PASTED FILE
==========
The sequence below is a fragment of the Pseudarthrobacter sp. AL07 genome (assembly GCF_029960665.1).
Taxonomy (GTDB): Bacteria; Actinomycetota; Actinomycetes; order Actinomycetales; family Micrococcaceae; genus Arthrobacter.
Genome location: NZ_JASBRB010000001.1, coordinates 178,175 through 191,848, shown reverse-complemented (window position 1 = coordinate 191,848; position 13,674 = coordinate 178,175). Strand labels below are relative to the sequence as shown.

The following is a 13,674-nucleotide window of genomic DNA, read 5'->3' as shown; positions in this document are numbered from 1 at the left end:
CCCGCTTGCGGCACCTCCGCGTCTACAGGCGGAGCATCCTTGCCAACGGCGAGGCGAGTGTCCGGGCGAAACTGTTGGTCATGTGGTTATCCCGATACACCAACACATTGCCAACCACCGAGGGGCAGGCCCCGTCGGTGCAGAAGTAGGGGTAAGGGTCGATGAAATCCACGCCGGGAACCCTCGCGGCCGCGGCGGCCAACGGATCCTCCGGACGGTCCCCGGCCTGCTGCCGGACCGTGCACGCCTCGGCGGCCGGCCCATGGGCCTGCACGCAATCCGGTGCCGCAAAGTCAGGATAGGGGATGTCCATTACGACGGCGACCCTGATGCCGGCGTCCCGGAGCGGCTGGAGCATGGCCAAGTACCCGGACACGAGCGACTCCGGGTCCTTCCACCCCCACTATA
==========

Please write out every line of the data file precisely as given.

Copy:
The sequence below is a fragment of the Pseudarthrobacter sp. AL07 genome (assembly GCF_029960665.1).
Taxonomy (GTDB): Bacteria; Actinomycetota; Actinomycetes; order Actinomycetales; family Micrococcaceae; genus Arthrobacter.
Genome location: NZ_JASBRB010000001.1, coordinates 178,175 through 191,848, shown reverse-complemented (window position 1 = coordinate 191,848; position 13,674 = coordinate 178,175). Strand labels below are relative to the sequence as shown.

The following is a 13,674-nucleotide window of genomic DNA, read 5'->3' as shown; positions in this document are numbered from 1 at the left end:
CCCGCTTGCGGCACCTCCGCGTCTACAGGCGGAGCATCCTTGCCAACGGCGAGGCGAGTGTCCGGGCGAAACTGTTGGTCATGTGGTTATCCCGATACACCAACACATTGCCAACCACCGAGGGGCAGGCCCCGTCGGTGCAGAAGTAGGGGTAAGGGTCGATGAAATCCACGCCGGGAACCCTCGCGGCCGCGGCGGCCAACGGATCCTCCGGACGGTCCCCGGCCTGCTGCCGGACCGTGCACGCCTCGGCGGCCGGCCCATGGGCCTGCACGCAATCCGGTGCCGCAAAGTCAGGATAGGGGATGTCCATTACGACGGCGACCCTGATGCCGGCGTCCCGGAGCGGCTGGAGCATGGCCAAGTACCCGGACACGAGCGACTCCGGGTCCTTCCACCCCCACTATA